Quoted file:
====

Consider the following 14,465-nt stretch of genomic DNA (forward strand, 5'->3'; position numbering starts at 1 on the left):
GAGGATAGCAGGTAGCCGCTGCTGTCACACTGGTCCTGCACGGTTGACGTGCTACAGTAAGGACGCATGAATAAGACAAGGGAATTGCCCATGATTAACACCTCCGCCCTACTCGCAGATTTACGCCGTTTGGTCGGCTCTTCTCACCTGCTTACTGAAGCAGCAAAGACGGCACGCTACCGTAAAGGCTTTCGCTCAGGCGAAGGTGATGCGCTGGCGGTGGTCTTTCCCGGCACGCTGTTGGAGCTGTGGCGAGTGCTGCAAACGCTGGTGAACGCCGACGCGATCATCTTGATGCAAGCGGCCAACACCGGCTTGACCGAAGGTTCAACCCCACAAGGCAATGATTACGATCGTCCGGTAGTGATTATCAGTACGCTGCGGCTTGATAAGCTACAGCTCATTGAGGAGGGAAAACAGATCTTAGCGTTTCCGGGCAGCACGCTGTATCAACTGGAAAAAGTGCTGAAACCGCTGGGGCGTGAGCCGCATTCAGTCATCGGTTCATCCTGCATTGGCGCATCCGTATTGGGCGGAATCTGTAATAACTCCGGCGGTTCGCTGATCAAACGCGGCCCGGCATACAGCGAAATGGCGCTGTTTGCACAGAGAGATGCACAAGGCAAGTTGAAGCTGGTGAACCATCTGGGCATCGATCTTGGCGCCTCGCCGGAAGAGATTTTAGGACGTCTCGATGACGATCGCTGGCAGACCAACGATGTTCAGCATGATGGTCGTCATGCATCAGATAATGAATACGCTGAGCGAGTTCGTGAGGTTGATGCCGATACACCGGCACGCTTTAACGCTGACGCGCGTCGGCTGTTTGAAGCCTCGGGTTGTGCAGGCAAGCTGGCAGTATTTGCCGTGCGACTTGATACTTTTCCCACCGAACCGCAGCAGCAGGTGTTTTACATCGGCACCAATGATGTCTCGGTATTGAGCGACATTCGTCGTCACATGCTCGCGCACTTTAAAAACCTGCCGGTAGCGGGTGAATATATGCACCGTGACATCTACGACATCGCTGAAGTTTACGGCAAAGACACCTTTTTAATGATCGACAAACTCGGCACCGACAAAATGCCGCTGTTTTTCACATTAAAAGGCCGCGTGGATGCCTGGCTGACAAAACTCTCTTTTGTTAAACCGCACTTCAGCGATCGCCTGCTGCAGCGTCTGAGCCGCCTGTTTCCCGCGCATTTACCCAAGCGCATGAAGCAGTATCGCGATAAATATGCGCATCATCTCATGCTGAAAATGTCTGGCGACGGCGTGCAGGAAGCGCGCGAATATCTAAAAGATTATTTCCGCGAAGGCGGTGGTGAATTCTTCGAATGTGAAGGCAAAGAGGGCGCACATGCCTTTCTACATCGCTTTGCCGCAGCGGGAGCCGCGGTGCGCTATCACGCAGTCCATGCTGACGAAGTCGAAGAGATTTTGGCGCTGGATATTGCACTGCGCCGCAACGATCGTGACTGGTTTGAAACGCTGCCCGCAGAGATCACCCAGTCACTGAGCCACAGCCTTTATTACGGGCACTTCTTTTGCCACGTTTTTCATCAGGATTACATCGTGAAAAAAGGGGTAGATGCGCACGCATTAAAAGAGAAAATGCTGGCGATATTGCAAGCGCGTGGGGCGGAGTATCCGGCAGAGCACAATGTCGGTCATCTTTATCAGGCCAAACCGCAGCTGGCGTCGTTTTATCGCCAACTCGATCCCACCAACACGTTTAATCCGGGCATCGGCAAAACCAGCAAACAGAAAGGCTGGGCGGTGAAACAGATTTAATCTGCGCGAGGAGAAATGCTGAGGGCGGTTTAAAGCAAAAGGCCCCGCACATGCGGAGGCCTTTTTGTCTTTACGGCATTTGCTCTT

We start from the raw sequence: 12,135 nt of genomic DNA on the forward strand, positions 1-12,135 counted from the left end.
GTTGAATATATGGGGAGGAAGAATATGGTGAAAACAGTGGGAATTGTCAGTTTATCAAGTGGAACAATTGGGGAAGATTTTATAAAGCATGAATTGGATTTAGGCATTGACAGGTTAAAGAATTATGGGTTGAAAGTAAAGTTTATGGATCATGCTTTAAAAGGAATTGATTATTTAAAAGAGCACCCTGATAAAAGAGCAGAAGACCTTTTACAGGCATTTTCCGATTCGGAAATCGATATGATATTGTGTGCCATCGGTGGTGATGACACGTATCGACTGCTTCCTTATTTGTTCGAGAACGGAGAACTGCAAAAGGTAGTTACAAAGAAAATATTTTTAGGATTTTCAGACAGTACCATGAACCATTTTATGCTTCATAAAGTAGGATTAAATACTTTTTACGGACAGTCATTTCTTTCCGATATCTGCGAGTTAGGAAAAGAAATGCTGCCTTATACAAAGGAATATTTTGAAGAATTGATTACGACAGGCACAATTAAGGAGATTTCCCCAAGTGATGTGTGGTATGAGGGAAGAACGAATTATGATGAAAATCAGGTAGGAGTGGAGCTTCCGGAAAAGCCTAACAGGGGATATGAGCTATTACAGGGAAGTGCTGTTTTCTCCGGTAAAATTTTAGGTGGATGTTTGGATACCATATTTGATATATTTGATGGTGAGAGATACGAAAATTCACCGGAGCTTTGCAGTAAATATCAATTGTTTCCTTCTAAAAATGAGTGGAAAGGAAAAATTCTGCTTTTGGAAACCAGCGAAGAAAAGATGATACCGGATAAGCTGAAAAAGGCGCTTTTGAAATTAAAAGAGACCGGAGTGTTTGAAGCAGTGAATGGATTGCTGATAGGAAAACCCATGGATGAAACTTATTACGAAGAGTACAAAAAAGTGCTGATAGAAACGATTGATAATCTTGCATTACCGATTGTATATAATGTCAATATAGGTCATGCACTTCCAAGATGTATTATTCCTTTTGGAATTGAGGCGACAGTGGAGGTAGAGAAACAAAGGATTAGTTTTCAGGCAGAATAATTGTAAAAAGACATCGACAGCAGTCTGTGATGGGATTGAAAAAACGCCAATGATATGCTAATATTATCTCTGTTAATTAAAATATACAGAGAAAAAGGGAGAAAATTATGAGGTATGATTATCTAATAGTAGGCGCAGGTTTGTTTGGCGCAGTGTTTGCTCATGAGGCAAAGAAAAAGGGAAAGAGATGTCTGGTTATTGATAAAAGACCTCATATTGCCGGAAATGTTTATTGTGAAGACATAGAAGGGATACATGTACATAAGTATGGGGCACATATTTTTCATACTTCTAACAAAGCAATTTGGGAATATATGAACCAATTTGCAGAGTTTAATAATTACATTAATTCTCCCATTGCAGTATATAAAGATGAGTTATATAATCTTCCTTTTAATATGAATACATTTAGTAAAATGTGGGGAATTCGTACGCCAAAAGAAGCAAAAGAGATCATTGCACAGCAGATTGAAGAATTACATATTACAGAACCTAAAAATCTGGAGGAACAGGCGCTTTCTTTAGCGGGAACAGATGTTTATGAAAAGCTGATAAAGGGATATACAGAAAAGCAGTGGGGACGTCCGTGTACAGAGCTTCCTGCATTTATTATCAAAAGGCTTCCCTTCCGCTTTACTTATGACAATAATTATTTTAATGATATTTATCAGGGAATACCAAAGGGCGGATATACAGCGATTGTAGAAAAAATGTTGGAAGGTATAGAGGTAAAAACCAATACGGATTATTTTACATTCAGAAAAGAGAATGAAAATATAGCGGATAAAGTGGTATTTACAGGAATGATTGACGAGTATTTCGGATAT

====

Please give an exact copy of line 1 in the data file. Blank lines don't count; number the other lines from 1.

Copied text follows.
Consider the following 14,465-nt stretch of genomic DNA (forward strand, 5'->3'; position numbering starts at 1 on the left):